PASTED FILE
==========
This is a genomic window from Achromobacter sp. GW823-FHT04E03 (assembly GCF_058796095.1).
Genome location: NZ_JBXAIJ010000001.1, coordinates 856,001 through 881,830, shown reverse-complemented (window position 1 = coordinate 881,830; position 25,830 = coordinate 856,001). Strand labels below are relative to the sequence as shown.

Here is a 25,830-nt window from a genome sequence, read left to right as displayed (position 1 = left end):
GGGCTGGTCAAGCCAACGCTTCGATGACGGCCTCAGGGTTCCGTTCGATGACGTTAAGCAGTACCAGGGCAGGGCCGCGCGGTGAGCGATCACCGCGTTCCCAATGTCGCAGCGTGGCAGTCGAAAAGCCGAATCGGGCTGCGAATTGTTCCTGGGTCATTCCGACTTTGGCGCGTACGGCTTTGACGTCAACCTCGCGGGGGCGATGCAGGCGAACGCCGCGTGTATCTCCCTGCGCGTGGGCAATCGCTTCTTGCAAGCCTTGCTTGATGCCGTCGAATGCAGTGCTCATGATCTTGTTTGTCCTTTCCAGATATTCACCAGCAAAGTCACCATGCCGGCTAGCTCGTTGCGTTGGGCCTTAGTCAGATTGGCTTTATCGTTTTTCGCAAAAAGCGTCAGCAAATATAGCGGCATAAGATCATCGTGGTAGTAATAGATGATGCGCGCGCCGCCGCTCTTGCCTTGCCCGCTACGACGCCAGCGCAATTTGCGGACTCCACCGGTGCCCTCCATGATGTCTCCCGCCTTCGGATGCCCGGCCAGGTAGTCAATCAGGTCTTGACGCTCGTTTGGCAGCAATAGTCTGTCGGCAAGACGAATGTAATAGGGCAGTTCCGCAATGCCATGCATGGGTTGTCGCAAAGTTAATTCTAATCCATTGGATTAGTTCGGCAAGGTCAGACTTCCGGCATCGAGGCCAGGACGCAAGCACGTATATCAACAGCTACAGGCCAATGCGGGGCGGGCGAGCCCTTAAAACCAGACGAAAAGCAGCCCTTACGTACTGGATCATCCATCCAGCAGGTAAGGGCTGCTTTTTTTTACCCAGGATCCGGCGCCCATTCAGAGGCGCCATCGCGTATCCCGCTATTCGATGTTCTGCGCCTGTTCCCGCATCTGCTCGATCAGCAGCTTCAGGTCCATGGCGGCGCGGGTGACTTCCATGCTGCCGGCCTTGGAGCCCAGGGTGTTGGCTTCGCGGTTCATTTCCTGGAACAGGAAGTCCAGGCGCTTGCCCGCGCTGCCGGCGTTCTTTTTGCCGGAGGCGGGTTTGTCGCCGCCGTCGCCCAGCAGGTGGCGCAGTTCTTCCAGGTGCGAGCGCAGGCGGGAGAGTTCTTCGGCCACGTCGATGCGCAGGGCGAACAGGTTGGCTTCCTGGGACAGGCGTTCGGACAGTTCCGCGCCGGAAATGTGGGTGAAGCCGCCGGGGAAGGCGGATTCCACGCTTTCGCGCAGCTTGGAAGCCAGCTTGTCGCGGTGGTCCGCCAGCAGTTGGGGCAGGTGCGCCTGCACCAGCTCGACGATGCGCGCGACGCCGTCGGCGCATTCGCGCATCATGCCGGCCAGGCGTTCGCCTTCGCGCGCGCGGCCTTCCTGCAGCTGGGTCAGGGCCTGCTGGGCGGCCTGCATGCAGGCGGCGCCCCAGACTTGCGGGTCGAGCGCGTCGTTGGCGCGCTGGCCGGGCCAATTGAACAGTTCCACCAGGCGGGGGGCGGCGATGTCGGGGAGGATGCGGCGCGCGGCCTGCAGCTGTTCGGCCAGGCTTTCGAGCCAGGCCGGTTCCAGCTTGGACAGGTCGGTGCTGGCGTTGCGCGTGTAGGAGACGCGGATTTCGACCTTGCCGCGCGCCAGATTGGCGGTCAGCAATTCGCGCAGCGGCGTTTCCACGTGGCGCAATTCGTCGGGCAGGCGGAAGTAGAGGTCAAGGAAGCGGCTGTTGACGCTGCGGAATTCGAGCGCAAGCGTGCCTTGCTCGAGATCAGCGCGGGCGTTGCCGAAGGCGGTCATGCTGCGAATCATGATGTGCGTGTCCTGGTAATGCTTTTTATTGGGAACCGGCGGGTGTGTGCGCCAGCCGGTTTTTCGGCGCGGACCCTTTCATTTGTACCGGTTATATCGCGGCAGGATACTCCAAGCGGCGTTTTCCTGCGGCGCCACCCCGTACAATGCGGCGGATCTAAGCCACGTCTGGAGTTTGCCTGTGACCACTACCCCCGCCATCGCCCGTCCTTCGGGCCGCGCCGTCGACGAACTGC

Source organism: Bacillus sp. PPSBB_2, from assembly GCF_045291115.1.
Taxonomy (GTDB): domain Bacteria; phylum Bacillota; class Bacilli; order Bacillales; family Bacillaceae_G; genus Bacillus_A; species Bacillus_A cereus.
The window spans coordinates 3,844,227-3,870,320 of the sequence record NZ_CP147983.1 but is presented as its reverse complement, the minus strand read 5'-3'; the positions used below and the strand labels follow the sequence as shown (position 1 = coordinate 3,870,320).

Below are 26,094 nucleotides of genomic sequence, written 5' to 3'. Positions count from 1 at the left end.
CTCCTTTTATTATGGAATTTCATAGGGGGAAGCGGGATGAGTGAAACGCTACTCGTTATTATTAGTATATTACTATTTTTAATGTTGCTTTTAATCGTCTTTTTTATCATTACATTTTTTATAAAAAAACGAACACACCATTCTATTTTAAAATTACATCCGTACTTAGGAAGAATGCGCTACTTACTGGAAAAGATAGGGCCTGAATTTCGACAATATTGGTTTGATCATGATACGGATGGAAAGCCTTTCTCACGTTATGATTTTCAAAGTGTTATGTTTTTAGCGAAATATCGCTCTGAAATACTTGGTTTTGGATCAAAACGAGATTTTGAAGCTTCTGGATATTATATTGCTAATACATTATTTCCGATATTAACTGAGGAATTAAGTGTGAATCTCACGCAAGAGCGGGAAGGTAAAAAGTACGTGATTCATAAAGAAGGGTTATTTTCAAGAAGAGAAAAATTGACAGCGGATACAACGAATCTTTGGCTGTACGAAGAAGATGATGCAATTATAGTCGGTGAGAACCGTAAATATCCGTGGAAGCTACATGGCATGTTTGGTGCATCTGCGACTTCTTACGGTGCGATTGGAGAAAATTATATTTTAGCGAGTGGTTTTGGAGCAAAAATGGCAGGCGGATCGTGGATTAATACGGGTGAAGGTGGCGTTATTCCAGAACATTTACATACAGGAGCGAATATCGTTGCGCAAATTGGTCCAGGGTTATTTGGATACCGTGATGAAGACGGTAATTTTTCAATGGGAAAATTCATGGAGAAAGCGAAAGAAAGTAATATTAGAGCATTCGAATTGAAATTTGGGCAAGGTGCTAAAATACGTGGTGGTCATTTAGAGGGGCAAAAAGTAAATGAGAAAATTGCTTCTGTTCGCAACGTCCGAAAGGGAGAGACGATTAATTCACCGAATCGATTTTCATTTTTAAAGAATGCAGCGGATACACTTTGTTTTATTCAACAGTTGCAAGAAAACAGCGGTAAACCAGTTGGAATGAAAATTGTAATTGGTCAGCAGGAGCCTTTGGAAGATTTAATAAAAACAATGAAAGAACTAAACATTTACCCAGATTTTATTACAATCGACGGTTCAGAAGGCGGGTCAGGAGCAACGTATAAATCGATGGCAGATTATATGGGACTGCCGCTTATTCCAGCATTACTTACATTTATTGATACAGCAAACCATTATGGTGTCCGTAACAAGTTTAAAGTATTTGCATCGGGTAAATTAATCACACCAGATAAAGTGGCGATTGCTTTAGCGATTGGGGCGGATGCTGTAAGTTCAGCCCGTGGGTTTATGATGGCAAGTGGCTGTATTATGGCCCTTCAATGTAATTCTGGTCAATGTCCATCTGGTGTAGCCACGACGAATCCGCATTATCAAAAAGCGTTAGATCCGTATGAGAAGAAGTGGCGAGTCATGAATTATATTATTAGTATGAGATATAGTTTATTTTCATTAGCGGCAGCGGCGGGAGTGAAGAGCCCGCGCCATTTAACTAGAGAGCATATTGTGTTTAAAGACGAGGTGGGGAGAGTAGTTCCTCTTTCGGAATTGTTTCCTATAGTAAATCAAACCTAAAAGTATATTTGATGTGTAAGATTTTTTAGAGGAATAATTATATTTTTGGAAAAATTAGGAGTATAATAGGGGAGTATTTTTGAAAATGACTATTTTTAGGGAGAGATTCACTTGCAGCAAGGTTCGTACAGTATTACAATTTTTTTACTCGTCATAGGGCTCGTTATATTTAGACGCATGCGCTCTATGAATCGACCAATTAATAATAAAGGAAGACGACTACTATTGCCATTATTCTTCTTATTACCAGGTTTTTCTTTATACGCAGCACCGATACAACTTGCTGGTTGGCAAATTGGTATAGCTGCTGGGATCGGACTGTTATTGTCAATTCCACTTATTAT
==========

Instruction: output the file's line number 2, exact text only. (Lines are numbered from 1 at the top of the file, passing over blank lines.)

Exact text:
Genome location: NZ_JBXAIJ010000001.1, coordinates 856,001 through 881,830, shown reverse-complemented (window position 1 = coordinate 881,830; position 25,830 = coordinate 856,001). Strand labels below are relative to the sequence as shown.